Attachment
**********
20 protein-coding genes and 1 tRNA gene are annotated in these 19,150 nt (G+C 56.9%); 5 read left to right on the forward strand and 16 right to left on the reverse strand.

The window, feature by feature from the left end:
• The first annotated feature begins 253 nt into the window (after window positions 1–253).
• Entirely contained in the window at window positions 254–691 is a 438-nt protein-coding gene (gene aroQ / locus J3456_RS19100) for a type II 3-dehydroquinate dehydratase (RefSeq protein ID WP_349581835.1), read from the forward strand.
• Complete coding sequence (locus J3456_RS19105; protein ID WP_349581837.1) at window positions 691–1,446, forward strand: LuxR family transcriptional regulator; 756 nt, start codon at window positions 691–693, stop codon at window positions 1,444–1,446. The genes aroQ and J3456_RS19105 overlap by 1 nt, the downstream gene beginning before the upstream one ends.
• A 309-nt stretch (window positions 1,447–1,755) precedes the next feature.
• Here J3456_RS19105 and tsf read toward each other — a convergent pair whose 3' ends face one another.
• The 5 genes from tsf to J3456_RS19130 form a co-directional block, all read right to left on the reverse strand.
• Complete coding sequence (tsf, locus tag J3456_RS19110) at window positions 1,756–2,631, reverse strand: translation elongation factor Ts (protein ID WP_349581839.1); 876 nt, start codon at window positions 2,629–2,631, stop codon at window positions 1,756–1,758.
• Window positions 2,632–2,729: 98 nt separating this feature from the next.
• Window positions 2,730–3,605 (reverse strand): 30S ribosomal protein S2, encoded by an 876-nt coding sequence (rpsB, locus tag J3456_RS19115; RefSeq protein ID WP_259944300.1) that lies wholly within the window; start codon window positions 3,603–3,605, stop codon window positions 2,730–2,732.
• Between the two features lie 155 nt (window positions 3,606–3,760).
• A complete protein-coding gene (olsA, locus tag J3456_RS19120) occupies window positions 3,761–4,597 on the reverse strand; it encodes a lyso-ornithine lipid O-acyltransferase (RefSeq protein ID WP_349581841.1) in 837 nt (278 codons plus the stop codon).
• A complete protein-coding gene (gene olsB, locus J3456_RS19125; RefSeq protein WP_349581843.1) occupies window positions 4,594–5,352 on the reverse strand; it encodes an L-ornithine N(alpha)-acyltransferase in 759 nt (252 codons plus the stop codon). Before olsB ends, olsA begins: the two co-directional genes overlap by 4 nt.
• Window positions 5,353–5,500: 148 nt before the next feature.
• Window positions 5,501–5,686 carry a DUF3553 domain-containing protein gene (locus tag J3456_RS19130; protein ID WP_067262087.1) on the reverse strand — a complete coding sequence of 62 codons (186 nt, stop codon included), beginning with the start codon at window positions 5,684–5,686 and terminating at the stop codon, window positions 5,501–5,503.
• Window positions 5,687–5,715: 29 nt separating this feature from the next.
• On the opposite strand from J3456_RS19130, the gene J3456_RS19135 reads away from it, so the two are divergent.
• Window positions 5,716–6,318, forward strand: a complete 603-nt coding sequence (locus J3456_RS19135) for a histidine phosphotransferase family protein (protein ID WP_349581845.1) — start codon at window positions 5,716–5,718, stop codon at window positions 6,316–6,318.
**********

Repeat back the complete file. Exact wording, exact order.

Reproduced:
20 protein-coding genes and 1 tRNA gene are annotated in these 19,150 nt (G+C 56.9%); 5 read left to right on the forward strand and 16 right to left on the reverse strand.

The window, feature by feature from the left end:
• The first annotated feature begins 253 nt into the window (after window positions 1–253).
• Entirely contained in the window at window positions 254–691 is a 438-nt protein-coding gene (gene aroQ / locus J3456_RS19100) for a type II 3-dehydroquinate dehydratase (RefSeq protein ID WP_349581835.1), read from the forward strand.
• Complete coding sequence (locus J3456_RS19105; protein ID WP_349581837.1) at window positions 691–1,446, forward strand: LuxR family transcriptional regulator; 756 nt, start codon at window positions 691–693, stop codon at window positions 1,444–1,446. The genes aroQ and J3456_RS19105 overlap by 1 nt, the downstream gene beginning before the upstream one ends.
• A 309-nt stretch (window positions 1,447–1,755) precedes the next feature.
• Here J3456_RS19105 and tsf read toward each other — a convergent pair whose 3' ends face one another.
• The 5 genes from tsf to J3456_RS19130 form a co-directional block, all read right to left on the reverse strand.
• Complete coding sequence (tsf, locus tag J3456_RS19110) at window positions 1,756–2,631, reverse strand: translation elongation factor Ts (protein ID WP_349581839.1); 876 nt, start codon at window positions 2,629–2,631, stop codon at window positions 1,756–1,758.
• Window positions 2,632–2,729: 98 nt separating this feature from the next.
• Window positions 2,730–3,605 (reverse strand): 30S ribosomal protein S2, encoded by an 876-nt coding sequence (rpsB, locus tag J3456_RS19115; RefSeq protein ID WP_259944300.1) that lies wholly within the window; start codon window positions 3,603–3,605, stop codon window positions 2,730–2,732.
• Between the two features lie 155 nt (window positions 3,606–3,760).
• A complete protein-coding gene (olsA, locus tag J3456_RS19120) occupies window positions 3,761–4,597 on the reverse strand; it encodes a lyso-ornithine lipid O-acyltransferase (RefSeq protein ID WP_349581841.1) in 837 nt (278 codons plus the stop codon).
• A complete protein-coding gene (gene olsB, locus J3456_RS19125; RefSeq protein WP_349581843.1) occupies window positions 4,594–5,352 on the reverse strand; it encodes an L-ornithine N(alpha)-acyltransferase in 759 nt (252 codons plus the stop codon). Before olsB ends, olsA begins: the two co-directional genes overlap by 4 nt.
• Window positions 5,353–5,500: 148 nt before the next feature.
• Window positions 5,501–5,686 carry a DUF3553 domain-containing protein gene (locus tag J3456_RS19130; protein ID WP_067262087.1) on the reverse strand — a complete coding sequence of 62 codons (186 nt, stop codon included), beginning with the start codon at window positions 5,684–5,686 and terminating at the stop codon, window positions 5,501–5,503.
• Window positions 5,687–5,715: 29 nt separating this feature from the next.
• On the opposite strand from J3456_RS19130, the gene J3456_RS19135 reads away from it, so the two are divergent.
• Window positions 5,716–6,318, forward strand: a complete 603-nt coding sequence (locus J3456_RS19135) for a histidine phosphotransferase family protein (protein ID WP_349581845.1) — start codon at window positions 5,716–5,718, stop codon at window positions 6,316–6,318.